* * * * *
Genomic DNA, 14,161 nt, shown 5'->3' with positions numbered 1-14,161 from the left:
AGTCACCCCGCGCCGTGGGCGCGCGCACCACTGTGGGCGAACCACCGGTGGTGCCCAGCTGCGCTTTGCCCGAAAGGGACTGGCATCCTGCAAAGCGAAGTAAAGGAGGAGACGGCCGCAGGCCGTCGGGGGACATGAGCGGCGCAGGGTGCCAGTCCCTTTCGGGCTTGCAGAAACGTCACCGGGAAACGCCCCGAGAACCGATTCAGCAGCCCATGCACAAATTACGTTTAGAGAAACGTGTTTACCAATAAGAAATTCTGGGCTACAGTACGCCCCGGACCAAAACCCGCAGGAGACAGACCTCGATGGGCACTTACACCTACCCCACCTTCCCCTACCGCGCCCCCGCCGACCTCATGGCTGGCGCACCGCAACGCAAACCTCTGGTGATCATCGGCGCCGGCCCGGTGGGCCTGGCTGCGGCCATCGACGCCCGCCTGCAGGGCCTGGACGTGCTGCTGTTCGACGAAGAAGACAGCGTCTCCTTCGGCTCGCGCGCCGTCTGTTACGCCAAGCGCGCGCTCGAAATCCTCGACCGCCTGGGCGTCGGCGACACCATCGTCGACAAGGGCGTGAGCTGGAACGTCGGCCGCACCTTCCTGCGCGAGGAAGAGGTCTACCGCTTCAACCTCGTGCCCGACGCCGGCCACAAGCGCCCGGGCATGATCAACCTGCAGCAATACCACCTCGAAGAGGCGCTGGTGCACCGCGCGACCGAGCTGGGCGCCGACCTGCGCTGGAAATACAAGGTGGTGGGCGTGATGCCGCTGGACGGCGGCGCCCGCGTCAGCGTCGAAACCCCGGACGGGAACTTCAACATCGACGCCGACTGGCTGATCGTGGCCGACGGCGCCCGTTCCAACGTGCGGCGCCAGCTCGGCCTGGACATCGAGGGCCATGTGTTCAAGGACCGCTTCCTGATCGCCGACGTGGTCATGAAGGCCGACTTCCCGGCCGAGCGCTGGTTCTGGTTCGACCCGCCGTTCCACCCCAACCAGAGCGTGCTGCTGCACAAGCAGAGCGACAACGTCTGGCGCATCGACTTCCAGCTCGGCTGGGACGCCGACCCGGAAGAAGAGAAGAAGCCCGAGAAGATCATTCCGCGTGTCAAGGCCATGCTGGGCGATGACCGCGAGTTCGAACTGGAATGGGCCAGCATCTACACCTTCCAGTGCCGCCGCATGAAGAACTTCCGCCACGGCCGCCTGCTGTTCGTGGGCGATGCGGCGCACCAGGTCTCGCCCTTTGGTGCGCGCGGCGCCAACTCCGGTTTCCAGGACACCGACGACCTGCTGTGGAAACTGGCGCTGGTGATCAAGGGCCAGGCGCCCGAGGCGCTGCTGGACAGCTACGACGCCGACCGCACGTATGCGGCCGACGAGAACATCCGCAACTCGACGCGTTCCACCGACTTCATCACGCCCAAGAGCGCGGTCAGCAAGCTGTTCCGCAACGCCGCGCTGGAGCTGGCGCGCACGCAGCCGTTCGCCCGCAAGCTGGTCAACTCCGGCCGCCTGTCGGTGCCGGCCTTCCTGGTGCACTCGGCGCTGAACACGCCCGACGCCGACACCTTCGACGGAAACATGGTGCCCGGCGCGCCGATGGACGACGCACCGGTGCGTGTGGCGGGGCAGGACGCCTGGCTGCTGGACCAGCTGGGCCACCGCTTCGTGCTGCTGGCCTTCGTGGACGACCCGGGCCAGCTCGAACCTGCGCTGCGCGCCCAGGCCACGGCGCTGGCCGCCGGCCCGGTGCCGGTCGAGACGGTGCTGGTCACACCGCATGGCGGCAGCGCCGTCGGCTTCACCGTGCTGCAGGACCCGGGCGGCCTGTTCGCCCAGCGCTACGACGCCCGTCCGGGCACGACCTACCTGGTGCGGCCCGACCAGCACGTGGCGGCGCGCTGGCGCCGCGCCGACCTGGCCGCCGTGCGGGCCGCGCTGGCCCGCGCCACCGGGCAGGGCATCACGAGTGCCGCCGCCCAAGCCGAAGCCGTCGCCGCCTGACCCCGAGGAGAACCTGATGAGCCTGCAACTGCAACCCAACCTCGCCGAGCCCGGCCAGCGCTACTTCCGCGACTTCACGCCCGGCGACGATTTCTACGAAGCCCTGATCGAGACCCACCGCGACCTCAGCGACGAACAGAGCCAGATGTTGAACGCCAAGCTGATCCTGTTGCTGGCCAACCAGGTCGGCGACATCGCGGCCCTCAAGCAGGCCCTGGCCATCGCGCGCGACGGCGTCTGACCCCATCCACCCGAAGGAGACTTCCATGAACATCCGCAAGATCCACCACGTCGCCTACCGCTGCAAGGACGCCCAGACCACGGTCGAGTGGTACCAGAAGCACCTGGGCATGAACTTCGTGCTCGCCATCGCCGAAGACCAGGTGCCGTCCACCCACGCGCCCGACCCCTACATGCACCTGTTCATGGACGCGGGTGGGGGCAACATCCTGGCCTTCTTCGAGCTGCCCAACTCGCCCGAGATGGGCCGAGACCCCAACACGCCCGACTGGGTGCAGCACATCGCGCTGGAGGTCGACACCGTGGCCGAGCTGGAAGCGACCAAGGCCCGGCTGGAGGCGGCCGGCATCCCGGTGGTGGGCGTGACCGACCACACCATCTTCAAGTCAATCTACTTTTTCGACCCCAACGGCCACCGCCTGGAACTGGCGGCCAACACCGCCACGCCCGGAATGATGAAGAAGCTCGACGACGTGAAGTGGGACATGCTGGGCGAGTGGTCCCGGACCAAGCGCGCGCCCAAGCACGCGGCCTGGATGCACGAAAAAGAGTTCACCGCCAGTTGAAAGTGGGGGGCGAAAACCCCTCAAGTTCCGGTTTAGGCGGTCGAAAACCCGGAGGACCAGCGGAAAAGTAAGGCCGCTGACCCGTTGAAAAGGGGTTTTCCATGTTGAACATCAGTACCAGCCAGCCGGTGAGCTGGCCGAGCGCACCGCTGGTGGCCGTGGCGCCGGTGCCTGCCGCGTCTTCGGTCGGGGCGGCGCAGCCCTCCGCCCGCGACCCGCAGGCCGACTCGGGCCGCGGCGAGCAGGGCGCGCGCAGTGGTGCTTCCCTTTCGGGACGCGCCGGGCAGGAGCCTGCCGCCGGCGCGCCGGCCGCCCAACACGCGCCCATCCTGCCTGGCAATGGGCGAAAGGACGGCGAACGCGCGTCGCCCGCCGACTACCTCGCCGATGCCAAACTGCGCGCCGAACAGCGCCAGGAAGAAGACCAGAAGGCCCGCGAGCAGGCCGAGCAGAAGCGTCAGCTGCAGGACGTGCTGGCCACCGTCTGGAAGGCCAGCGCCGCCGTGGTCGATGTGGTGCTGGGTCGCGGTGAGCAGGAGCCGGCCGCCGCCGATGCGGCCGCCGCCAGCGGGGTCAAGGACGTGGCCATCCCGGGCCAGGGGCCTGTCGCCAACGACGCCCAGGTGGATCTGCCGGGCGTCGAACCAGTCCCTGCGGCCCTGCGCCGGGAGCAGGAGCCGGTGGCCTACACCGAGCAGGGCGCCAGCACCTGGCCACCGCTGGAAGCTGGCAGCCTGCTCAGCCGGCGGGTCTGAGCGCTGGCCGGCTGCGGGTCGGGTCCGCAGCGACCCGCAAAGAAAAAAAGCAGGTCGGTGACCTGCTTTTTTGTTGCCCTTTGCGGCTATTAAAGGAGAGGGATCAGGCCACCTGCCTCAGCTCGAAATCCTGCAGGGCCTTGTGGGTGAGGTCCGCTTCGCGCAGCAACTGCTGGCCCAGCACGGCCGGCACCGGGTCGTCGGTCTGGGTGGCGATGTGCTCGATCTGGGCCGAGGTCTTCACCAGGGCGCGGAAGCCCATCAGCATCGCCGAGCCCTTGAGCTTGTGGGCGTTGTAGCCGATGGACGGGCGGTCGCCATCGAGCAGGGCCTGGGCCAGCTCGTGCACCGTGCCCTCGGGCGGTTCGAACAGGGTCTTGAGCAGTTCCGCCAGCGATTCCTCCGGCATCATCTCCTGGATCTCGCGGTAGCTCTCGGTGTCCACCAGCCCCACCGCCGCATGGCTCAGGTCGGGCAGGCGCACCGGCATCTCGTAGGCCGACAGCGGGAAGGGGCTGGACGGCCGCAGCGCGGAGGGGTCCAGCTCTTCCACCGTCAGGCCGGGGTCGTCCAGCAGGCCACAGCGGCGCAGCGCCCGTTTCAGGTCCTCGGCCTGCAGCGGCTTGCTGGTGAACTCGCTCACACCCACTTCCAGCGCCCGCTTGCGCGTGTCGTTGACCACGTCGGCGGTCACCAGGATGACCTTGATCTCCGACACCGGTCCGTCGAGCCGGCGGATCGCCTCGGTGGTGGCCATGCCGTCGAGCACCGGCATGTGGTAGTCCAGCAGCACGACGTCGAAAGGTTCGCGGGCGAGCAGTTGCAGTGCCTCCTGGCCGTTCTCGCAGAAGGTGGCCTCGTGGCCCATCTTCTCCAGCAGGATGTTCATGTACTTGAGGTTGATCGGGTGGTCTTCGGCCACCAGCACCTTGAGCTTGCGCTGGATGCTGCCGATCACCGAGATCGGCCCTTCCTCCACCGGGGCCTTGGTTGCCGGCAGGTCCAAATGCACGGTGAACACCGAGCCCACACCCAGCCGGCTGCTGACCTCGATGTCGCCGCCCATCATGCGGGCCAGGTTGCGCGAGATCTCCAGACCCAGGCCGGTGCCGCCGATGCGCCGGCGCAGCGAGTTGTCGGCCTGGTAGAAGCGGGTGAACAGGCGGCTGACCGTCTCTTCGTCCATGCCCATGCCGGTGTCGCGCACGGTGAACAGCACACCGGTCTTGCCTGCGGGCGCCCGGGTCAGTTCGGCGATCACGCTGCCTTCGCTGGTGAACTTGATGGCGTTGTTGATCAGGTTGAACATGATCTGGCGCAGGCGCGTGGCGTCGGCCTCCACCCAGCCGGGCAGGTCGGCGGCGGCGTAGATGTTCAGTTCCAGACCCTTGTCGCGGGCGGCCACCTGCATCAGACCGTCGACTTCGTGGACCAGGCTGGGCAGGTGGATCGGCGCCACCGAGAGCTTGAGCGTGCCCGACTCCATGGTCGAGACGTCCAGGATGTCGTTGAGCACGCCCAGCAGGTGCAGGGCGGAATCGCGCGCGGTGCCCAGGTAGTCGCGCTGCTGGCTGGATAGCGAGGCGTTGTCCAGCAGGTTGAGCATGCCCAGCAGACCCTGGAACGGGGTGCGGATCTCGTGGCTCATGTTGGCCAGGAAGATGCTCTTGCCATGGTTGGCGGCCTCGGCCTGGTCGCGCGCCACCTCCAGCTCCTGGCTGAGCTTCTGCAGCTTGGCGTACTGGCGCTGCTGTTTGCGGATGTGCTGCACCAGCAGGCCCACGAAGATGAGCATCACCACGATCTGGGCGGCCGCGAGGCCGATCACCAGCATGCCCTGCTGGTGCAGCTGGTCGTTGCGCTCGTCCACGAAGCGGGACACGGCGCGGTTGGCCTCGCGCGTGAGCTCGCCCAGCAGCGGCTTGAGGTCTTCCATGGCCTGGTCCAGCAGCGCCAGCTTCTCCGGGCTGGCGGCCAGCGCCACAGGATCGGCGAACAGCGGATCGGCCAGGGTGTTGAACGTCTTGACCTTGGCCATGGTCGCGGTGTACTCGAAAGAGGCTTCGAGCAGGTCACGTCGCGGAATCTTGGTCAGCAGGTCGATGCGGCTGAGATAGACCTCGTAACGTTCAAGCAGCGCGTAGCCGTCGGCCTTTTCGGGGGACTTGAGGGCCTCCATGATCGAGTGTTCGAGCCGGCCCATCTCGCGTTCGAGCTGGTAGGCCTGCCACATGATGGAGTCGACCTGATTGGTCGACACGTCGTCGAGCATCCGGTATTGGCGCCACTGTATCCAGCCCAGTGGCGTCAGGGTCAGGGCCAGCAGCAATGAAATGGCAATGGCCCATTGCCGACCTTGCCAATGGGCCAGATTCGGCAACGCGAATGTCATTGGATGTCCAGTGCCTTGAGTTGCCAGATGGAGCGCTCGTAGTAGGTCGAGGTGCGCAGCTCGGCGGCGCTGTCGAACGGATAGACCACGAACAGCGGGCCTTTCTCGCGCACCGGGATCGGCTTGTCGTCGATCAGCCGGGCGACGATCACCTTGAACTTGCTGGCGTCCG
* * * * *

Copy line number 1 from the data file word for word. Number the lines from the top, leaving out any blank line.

Genomic DNA, 14,161 nt, shown 5'->3' with positions numbered 1-14,161 from the left: